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15:38 UK time, Monday, 20 July 2009

I don't know about the oldest e-mail , but the slowest email I ever received took almost a year to arrive. Unfortunately I deleted it a long time ago so I can't verify the dates, but it was sent in Dec 2000 and arrived towards the end of 2001. Can anyone beat that?
Sarah, Oxon

Sue, don't worry, I also don't know about Icehouse and have never received said e-mail (Friday letters ) - perhaps it's the name? Never mind, we can start our own group. Sues of the world unite and send each other jokes instead.
Sue, Swindon

I know you don't do Quote of the Day over the weekend, but "it looks a bit like when you gesture to a dachshund to jump up to your hand" surely deserves at least an honourable mention in the letters page?
Paul Greggor, London

Your story "Rise of the Round Pound" suggested that the reason behind rounding the price of an item down by a penny was a 'mind trick' to give the impression that the item was actually cheaper. However, there is a very sound historical reason behind the practice: if change, albeit a penny, had to be given then the cash register had to be opened. This forced the sale to be recorded. Otherwise a dishonest sales assistant could pocket the entire amount. I suspect this is less of a problem in these days where many transactions are via electronic means and many customers expect a printed receipt.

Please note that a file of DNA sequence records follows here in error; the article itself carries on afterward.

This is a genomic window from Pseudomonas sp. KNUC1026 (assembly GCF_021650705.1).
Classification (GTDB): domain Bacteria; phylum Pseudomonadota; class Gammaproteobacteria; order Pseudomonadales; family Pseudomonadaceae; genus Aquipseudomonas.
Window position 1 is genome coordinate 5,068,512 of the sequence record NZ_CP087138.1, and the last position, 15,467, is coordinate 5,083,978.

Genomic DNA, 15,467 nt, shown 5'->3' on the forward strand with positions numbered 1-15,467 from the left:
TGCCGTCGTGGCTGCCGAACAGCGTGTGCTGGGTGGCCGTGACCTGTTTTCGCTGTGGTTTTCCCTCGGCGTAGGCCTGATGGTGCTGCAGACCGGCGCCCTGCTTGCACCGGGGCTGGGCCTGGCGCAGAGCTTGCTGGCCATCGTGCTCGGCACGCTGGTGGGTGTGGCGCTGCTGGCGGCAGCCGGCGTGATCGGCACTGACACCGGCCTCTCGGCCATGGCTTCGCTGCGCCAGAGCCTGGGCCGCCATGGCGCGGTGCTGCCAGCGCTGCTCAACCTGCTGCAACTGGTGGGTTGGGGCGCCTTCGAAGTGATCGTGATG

Robert James, Liverpool

In your Magazine article 'the rise of the round pound' you did not mention the fact that the new practice of shops dealing in pounds (rather having .99 on the end of any price) could lead to a reduction in the amount of coinage we all have to carry around in our pockets, or the time savings for shopkeepers if they have less coinage to count and bag at the end of the day.
Gordon, Newcastle, UK

Oh, Hamish (Friday letters ). There was no need for that now, was there?
Alexandra, Leicestershire, UK

With building space at such a premium, and so much resistance towards expanding into the countryside, what exactly is the problem with reclaiming graveyard sites for use by the living? The dead can't care about it, and if the living want a focal point for their mourning/remembrance, surely a garden bench or tree or even an urn on the mantelpiece is surely a more fitting and probably more ecologically sustainable way of doing it?
Justie, London

You have to wonder how Bieke Vanhooydonck (Friday letters ) feels about nominative determinism? Perhaps a little left out...
Tom H, London

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